The rest of July was spent staring forlornly at the rain breaking trails down our windows and daydreaming of warm, grippy rock. Thankfully that’s exactly what we got on the very first day of August. Amid calm seas and high temperatures we spent a fantastic day at the Eshaness Lighthouse, again repeating some of the best lines. There are now very few gaps on the walls here and these will mostly be in the higher (and/or looser!) grades. When the right conditions arrive it’s hard to beat the longer, more committing routes at the Lighthouse and similar crags, where you can really get lost in the climbing.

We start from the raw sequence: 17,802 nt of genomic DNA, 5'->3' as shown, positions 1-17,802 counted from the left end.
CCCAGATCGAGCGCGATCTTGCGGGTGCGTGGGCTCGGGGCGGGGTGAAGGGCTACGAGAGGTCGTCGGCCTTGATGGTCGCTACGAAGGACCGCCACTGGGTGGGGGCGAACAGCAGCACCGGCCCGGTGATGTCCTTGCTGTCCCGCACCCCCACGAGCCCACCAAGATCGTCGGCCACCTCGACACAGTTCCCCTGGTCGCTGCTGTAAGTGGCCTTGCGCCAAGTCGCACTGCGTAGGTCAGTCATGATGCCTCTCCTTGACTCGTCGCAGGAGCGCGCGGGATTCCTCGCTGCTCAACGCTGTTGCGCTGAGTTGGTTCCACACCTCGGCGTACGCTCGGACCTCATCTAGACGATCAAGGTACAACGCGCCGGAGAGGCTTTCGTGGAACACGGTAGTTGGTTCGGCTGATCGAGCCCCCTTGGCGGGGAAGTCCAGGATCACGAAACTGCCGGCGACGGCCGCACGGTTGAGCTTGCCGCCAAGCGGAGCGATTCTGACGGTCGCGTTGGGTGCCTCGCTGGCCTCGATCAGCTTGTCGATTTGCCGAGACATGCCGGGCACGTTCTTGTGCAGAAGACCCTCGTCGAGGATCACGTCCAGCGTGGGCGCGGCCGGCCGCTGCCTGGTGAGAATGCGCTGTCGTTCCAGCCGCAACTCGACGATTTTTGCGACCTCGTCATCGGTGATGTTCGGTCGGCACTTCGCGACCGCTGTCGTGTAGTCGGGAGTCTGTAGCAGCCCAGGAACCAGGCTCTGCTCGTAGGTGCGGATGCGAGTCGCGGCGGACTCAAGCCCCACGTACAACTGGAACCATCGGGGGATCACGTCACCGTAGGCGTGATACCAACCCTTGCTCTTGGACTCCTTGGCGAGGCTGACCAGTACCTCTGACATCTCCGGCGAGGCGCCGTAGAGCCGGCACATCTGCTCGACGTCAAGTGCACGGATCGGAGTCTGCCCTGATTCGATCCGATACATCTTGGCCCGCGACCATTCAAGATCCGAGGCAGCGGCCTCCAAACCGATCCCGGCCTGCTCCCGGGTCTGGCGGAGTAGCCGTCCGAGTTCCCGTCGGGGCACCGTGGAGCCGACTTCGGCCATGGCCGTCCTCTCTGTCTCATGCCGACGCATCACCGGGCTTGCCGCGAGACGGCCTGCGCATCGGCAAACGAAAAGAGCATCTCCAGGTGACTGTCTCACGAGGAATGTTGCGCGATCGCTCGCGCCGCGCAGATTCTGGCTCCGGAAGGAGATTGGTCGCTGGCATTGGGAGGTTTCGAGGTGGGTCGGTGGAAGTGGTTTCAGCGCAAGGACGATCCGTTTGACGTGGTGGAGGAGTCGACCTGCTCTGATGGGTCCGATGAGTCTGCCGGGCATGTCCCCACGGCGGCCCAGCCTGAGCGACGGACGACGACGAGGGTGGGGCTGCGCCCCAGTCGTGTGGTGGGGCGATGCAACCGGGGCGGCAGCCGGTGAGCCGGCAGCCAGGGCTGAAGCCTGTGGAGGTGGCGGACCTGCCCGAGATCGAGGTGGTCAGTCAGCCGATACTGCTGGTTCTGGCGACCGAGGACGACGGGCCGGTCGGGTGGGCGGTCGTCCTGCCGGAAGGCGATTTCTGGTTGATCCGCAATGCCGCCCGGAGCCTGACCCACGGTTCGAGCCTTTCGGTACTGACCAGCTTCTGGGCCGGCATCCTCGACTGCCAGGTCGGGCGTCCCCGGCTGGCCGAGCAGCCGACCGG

Kevin seconding Gwydion on "Black Watch" at the Eshaness Lighthouse

Kevin seconding Gwydion on “Black Watch” at the Eshaness Lighthouse

The weather again took a turn for the worse throughout the rest of August, but we did our best to work around conditions. Two more evening sessions at the Warie Gill both ended in slippery top-outs, hard shells and a mad dash to cram gear back into our rucksacks before it got too drenched. Al and I each repeated Wilson’s “Wall of Sound”, and I clipped the aforementioned peg for the novelty, squeezing a reassuring micro cam into the break right next to it! It’s interesting to consider how different routes like this feel without a lot of the smaller modern gear we rely on today.

Between routes

Between routes